Phosphate binders: Bind it in the gut
Janie R. Robinson PhD, RN

Nursing Made Incredibly Easy!
June 2014 
Volume 12  Number 3
Pages 50 - 52
  PDF Version Available!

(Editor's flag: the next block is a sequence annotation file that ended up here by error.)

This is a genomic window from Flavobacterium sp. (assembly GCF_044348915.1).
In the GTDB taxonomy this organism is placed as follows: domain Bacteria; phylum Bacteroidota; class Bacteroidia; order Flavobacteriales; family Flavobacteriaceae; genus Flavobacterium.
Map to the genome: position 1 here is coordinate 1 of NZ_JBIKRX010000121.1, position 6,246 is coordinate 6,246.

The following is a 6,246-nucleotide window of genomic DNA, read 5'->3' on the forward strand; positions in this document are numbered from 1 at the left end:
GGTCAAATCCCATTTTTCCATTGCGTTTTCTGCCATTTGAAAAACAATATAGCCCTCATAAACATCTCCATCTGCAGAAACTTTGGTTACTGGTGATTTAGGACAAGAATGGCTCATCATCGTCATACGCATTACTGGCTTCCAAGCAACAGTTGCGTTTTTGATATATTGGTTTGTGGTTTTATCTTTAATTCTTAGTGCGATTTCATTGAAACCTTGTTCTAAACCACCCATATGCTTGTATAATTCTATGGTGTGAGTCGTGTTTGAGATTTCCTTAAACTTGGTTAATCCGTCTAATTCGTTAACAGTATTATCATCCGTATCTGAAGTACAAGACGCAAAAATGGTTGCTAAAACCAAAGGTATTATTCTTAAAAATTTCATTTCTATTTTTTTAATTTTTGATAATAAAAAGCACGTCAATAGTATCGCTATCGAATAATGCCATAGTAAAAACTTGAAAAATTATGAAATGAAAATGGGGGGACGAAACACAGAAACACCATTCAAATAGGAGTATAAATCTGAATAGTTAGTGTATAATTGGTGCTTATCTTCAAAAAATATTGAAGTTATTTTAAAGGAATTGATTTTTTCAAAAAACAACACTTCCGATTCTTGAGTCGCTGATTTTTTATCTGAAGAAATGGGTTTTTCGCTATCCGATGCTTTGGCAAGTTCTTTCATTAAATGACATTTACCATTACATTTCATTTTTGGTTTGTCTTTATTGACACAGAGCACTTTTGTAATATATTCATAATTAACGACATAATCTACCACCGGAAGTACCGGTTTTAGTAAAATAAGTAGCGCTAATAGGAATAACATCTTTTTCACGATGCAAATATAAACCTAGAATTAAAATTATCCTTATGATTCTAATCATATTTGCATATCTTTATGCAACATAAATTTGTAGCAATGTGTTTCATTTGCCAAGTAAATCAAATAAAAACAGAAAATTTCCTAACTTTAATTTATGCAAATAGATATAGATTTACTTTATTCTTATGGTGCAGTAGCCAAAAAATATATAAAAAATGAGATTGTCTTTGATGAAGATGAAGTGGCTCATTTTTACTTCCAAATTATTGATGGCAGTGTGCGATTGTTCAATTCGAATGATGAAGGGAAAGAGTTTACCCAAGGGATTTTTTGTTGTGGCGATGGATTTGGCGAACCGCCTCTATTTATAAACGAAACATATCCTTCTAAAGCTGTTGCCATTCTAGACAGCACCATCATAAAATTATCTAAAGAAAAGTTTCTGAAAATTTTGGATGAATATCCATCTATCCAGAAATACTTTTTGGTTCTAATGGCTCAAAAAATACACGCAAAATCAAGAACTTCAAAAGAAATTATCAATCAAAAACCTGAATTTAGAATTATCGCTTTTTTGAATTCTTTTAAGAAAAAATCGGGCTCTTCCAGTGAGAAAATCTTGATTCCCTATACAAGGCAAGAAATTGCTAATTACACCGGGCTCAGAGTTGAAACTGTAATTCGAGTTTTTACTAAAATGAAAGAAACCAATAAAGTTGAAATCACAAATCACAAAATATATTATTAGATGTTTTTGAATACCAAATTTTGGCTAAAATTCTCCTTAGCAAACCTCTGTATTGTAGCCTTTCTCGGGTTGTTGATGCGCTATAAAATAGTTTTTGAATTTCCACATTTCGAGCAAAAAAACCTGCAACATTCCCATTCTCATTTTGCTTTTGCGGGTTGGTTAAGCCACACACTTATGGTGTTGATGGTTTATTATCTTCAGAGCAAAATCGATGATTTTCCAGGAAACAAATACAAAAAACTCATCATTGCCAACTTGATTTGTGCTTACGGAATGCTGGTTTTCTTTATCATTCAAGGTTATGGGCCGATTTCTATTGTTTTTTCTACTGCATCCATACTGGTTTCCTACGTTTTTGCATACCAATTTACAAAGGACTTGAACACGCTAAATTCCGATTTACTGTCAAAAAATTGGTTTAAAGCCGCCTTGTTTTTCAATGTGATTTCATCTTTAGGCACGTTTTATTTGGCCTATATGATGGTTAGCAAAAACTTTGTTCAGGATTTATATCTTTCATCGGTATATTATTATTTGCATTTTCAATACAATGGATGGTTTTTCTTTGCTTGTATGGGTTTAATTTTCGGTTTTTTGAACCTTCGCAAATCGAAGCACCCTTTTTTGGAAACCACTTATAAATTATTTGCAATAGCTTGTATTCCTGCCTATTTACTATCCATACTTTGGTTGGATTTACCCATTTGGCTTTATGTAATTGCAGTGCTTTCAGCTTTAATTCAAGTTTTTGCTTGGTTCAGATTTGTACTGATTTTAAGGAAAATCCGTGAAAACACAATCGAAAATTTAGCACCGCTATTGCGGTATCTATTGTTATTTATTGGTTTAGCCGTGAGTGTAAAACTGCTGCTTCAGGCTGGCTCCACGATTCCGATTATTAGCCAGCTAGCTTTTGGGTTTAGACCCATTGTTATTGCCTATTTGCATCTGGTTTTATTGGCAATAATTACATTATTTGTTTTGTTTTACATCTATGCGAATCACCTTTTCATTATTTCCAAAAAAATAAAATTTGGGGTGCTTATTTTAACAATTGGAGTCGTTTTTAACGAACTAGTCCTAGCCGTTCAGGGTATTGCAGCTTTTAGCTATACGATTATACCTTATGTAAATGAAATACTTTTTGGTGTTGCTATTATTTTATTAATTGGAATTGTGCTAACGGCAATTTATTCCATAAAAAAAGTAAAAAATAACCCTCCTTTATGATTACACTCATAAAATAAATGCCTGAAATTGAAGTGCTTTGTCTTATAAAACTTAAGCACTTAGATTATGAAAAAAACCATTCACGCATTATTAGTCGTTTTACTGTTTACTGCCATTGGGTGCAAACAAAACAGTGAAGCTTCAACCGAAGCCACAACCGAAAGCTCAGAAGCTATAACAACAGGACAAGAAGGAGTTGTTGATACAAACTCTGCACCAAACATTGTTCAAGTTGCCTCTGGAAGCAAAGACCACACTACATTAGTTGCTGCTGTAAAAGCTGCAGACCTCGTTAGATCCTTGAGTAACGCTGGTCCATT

Many hospital nurses are faced with the challenge of taking care of patients with end-stage renal disease (ESRD). Because these patients' kidneys are no longer functioning, they require renal replacement therapy or a kidney transplant to sustain life.The kidneys control phosphorus-an essential electrolyte needed for homeostasis. Phosphorus and calcium have an inverse relationship. Normally, when phosphorus levels are elevated, calcium levels are decreased. However, when the kidneys don't function, phosphorus can't be excreted, leading to elevated phosphorus levels. The calcium level is decreased because of the lack of vitamin D activation by the failed kidney. As a result, calcium absorption is decreased, leading to low calcium levels.The main source of phosphorus intake is through the diet, including dairy products, nuts, seeds, and beans. Many high-phosphorus foods are difficult to avoid because phosphorus is used in a variety of processed foods. Generally, 60% to 70% of phosphorus absorption takes place in the gastrointestinal (GI) tract. An elevated phosphorus level is referred to as hyperphosphatemia. Normal phosphate levels are 3.0 to 4.5 mg/dL; in ESRD, target phosphorus levels are 3.5 to 5.5 mg/dL.In order to decrease the risk of complications associated with hyperphosphatemia, phosphorus levels are managed using phosphate binders. Let's take a closer look.Phosphate binders work by binding to phosphorus in the GI tract (small intestine). After the phosphorus binds, it can't be absorbed into the bloodstream. It's important to know why your patient is taking this class of drug. Many phosphate binders serve other purposes. Some may be used as an antacid or as an electrolyte supplement (see Types of phosphate binders).There are four types of phosphate binders: aluminum-based, calcium-based, noncalcium-based, and nonaluminum-based: * Aluminum-based phosphate binders aren't recommended to be used in ESRD because they leave aluminum deposits in the body, causing toxicity

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